In this article, explore the pros and cons of cloud-based vs. on-premise manufacturing software.
It’s an age-old question – cloud-based or on-premise software? Well, perhaps not. Still, more and more manufacturing organizations are weighing the benefits and drawbacks of using cloud-based vs. on-premise software in their production processes.
The decision to use on-premise or cloud-based software is going to be personal for each individual organization. In this article, we’ll discuss the pros and cons of on-premise and cloud-based software to provide you with the information you need to consider before your next manufacturing software purchase.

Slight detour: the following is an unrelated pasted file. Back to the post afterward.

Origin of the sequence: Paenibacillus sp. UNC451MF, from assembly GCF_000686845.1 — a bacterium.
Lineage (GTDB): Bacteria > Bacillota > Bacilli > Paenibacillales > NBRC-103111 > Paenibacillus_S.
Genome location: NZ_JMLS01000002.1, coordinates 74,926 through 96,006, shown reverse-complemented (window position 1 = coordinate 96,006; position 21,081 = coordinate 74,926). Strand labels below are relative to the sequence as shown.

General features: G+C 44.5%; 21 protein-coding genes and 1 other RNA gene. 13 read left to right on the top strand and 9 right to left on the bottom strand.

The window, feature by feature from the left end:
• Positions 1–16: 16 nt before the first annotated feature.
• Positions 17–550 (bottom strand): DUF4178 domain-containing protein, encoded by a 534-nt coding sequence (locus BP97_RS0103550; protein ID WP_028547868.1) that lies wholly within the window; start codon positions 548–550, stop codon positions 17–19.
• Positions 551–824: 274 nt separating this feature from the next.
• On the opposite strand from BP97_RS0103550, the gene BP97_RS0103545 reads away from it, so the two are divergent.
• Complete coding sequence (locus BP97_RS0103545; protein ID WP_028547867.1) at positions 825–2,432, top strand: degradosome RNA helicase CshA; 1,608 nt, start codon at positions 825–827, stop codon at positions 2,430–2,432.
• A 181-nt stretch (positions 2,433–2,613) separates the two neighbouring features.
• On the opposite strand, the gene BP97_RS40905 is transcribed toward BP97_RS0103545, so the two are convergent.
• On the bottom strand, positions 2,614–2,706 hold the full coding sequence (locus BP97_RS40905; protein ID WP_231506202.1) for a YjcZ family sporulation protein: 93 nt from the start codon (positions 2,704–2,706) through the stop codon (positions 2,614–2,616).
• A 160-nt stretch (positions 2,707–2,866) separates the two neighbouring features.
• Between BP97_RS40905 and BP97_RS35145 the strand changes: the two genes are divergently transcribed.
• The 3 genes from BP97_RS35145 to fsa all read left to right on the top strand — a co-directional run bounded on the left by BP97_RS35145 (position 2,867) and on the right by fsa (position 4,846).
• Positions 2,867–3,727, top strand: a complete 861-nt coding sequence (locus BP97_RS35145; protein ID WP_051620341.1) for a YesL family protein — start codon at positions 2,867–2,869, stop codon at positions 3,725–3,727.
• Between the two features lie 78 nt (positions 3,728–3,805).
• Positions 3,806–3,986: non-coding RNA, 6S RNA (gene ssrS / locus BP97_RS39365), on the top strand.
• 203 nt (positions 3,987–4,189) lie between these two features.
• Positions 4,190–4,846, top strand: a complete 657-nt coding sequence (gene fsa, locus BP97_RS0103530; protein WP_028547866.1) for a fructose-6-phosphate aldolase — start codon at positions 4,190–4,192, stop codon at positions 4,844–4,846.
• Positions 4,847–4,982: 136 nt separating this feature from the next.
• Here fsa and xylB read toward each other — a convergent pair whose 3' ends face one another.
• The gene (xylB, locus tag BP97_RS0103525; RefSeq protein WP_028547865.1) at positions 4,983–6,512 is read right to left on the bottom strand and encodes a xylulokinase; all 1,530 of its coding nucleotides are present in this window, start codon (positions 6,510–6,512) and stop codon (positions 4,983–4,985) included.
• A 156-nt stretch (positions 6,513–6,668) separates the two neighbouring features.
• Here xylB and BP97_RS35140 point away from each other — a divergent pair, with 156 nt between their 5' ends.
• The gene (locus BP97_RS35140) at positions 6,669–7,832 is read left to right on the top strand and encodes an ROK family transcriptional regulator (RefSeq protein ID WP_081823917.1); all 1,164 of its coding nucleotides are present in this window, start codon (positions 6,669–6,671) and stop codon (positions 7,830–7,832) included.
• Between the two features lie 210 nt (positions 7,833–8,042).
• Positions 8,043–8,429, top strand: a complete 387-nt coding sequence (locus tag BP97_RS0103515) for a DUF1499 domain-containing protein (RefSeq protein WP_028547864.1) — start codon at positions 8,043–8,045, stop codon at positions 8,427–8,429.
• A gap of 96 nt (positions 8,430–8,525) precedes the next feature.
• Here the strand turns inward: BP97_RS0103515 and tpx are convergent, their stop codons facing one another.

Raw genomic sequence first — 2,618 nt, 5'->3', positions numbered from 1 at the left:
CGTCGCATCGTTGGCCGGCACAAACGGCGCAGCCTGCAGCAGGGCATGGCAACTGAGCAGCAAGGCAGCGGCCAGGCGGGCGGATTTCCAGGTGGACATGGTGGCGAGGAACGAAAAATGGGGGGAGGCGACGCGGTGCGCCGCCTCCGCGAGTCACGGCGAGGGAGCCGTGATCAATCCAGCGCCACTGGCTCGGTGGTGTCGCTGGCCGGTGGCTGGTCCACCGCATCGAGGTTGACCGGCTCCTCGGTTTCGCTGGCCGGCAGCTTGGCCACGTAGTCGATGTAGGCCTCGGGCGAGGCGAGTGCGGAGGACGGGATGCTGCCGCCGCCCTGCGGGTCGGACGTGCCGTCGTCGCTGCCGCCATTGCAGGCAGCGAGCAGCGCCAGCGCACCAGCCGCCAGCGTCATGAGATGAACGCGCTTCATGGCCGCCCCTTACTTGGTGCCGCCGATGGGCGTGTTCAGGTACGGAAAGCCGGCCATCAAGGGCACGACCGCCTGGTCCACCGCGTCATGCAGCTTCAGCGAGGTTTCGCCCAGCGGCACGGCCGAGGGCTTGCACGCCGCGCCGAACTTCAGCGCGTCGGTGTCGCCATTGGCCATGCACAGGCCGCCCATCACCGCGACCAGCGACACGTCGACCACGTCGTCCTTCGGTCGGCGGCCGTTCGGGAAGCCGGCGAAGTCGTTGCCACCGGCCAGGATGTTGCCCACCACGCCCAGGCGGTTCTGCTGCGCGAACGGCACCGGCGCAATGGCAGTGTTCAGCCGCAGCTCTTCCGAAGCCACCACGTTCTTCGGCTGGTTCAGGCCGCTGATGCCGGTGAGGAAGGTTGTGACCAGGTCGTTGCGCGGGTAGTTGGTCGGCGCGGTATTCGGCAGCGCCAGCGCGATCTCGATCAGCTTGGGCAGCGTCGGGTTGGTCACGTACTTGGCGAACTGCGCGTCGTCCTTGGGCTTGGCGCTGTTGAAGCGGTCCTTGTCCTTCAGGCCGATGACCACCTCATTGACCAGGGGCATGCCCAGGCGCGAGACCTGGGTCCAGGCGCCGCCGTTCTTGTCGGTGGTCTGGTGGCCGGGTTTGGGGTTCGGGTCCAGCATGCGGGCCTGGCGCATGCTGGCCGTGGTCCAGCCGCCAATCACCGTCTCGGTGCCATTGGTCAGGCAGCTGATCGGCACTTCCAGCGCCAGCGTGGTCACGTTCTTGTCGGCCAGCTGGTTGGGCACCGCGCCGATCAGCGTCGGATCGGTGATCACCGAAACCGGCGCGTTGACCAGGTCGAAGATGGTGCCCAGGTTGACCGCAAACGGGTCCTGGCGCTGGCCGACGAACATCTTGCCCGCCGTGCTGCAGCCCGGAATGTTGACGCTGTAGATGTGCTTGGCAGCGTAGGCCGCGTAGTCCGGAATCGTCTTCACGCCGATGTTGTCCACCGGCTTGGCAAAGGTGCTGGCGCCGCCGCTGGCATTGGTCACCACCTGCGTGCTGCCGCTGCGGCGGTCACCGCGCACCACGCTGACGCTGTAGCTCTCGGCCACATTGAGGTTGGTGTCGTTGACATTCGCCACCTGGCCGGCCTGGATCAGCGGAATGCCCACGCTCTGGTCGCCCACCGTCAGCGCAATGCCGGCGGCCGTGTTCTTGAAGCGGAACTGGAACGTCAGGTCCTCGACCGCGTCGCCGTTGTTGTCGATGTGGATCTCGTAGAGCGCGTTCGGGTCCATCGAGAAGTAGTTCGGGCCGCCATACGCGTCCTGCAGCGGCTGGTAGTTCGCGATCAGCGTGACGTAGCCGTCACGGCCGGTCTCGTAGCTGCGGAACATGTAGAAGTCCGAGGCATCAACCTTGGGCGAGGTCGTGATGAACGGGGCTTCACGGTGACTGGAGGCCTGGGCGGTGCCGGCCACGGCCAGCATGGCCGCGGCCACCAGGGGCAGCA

What’s the Difference Between Cloud vs. On-Premise Software?
Cloud and on-premise manufacturing software refer to the environment where the software network is managed and hosted. As the name suggests, on-premise software is typically managed on local servers and built on an organization's existing devices and IT infrastructure.
Cloud-based software, on the other hand, is hosted on an external web hosting platform and is typically managed by a third-party vendor. Unlike on-premise hosting, cloud-based software can be accessed from any device or location as long as users log in with approved credentials.
Does Cloud vs. On-Premise Matter in Manufacturing Software?
The simple answer is: it can! Although there are several factors to consider when selecting cloud vs. on-premise software, the choice will primarily depend on the size of the company and its IT resources – as well as the level of security necessary to manage and perform manufacturing processes.